1913: Joe Richardson lynched

3 comments September 26th, 2010 Headsman

Shortly after midnight on this date in 1913, Joe Richardson was hauled out of jail in Leitchfield, Kentucky, and lynched on the town square for attempting to assault an 11-year-old girl (white, of course).

“The little girl was on her way to school about 8 o’clock in the morning,” reported the Crittenden Record-Press (Oct. 9, 1913) “when, it is said, she was attacked by the negro who was frightened away by approach of the neighbors.”

According to Lynching and Spectacle: Witnessing Racial Violence in America, 1890-1940,

photographs rendered the violence of a lynching visible and accessible to a wider audience. Although, as will be shown, the public for these images was imagined as relatively narrow or contained, they nevertheless seemed to punctuate the lynching as a public spectacle. Small posses that quickly lynched their victims outside town but paused long enough to take pictures intended their actions to be witnessed … ‘the [Richardson] mob worked quietly and most of the citizens of Leitchfield knew nothing of it until the body was found hanging from a tree early this morning … A large crowd congregated … after the hanging was reported.’ A photograph of Richardson’s hanging body was mounted on a card and peddled door-to-door by an unknown photographer.

This lynching site claims that it was only after the work was done that townspeople realized the hanged man was the local drunk, and had “merely stumbled into the child, and not even torn her dress.”

On this day..

Entry Filed under: 20th Century,Borderline "Executions",Common Criminals,Disfavored Minorities,Hanged,History,Innocent Bystanders,Kentucky,Lynching,Public Executions,Racial and Ethnic Minorities,Rape,Summary Executions,USA,Wrongful Executions

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1913: Ernest Austin, the last hanged in Queensland

1 comment September 22nd, 2010 Headsman

On this date in 1913, Ernest Austin was hanged at Brisbane’s Boggo Road Gaol — the last person to suffer that fate in Queensland.

Austin stalked an 11-year-old girl down a dirt road — one that inconveniently recorded the distinctive prints of his heel-less boot — and raped and murdered her.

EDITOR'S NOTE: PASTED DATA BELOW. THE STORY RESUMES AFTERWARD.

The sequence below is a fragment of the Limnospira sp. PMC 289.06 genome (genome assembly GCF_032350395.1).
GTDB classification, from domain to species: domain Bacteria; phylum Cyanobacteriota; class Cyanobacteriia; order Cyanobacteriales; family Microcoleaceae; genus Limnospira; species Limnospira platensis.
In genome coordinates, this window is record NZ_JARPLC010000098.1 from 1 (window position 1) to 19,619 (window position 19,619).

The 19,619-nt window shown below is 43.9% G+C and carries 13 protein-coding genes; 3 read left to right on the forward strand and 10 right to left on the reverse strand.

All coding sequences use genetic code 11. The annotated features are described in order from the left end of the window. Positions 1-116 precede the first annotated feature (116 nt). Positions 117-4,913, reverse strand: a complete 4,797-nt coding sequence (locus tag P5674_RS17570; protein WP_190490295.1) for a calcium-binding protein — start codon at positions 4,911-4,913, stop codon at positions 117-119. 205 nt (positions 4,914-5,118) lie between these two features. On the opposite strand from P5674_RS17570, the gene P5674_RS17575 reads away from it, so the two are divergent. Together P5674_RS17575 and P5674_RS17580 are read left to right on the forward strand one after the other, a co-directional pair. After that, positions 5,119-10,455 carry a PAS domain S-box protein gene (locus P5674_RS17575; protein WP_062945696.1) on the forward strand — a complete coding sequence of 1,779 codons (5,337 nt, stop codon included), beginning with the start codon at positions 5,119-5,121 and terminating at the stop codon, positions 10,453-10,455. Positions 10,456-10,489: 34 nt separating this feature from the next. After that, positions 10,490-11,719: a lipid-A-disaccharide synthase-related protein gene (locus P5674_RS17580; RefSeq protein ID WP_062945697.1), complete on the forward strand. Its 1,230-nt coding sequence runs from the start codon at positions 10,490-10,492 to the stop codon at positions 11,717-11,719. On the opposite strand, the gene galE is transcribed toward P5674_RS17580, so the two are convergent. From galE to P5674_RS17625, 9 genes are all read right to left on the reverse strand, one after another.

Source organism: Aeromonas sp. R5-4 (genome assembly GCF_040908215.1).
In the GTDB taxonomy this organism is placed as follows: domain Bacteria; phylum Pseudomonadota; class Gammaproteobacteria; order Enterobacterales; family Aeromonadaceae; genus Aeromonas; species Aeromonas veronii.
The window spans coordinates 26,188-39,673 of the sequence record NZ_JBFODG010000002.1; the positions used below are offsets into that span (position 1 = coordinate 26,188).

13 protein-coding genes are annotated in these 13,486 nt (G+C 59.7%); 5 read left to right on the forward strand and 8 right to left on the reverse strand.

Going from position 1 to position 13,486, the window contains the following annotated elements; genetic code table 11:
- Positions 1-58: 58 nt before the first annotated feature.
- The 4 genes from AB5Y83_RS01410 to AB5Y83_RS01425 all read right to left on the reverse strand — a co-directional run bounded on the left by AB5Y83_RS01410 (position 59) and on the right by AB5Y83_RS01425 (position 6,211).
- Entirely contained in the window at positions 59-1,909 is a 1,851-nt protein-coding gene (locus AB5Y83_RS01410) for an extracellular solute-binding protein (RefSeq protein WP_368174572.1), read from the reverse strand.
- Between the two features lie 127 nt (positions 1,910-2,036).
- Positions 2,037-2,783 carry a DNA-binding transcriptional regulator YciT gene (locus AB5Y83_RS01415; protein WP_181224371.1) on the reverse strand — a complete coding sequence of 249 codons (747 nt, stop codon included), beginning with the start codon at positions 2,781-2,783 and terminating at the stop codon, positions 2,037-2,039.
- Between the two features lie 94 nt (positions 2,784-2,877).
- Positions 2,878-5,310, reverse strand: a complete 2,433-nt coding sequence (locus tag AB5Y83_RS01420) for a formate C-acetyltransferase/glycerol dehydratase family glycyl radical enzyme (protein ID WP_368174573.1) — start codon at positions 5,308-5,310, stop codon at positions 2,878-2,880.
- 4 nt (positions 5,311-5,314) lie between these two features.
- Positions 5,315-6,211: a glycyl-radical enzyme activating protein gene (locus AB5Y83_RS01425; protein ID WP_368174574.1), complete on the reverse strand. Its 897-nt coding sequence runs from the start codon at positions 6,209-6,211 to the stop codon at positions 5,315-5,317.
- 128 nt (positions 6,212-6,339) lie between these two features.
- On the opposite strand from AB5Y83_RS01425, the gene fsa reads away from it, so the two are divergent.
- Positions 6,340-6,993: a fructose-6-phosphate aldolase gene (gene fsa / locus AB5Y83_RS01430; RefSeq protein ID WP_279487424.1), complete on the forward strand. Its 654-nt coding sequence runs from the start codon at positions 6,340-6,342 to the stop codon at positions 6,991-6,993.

This “mental deficient” (“The State Slays Its Own Creation,” headlined an anti-death penalty newspaper, alluding to Austin’s institutionalized upbringing) was resigned to his fate even prior to conviction. Resigned enough to hurry it along.

Witness opened the cell door, and found accused standing with an upturned cell bucket by his side. O’Callaghan shook out all the blankets, and found a rope plaited of three strips torn off a blanket. Witness said to accused:—”You should not do anything rash.” Accused replied:—”I will be hanged anyhow.” Witness then said:—”You are not found guilty yet.” Accused said:—”I admit I murdered the girl.”

Little wonder the government wasn’t interested in clemency.

Nine years later, Queensland became the first Australian state to abolish the death penalty.

Austin’s ghost is supposed to haunt Boggo Road Gaol to this day, even though the section of the prison where he died has long since been demolished. The haunting story seemingly rests on an urban legend that Austin was some outsizedly diabolical creature and not the run-of-the-mill pathetic malefactor that a century’s perspective might suggest.

On this day..

Entry Filed under: 20th Century,Australia,Capital Punishment,Common Criminals,Crime,Death Penalty,Diminished Capacity,Execution,Hanged,History,Milestones,Murder,Sex,The Supernatural

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1913: Antonio Echazarreta, defending Matamoros

3 comments June 4th, 2008 Headsman

On this date in 1913, constitutionalist troops in the Mexican Revolution consolidating control over the border town of Matamoros shot a 23-year-old colonel who helped lead the city’s volunteer resistance.

Garrisoned by fewer than 50 regular soldiers, Matamoros put up only brief resistance to Gen. Lucio Blanco‘s June 3-4 attack, many of its government officials and wealthy denizens bolting over the Rio Grande to adjacent Brownsville, Texas.*

But some of the young guns in town had an overdeveloped sense of heroic machismo and sold their lives dearly to postpone the inevitable.

Groups of young Matamoros men, some of them fourteen and fifteen years old, volunteered for service under irregular huertista officers. They fought stubbornly until early in the morning of June 4. A number of them were captured and executed by Blanco’s men. (Source.)

Echazarreta’s leadership of these ill-fated guerrillas saw him up against the wall this day, but also saw him into the revolution folk song about the city’s conquest, “Corrido de la toma de Matamoros”. Nor was the revolution yet finished with Matamoros, or its martial prowess.

In 1915, as the rival revolutionary factions openly broke with one another, carrancistas loyal to President (and Villa rival) Venustiano Carranza inflicted a signal defeat on Villa at Matamoros that began Villa’s march into political and literal wilderness. It’s commemorated in yet another revolutionary corrido, here sung by Jose Suarez (via the U.S. Library of Congress):

[audio:Corrido_villesta_de_la_toma_de_Matamoros.mp3]

* An interesting photo album covering this battle is available here.

On this day..

Entry Filed under: 20th Century,Arts and Literature,Capital Punishment,Death Penalty,Execution,Guerrillas,History,Mexico,No Formal Charge,Power,Public Executions,Shot,Soldiers,Summary Executions,Wartime Executions

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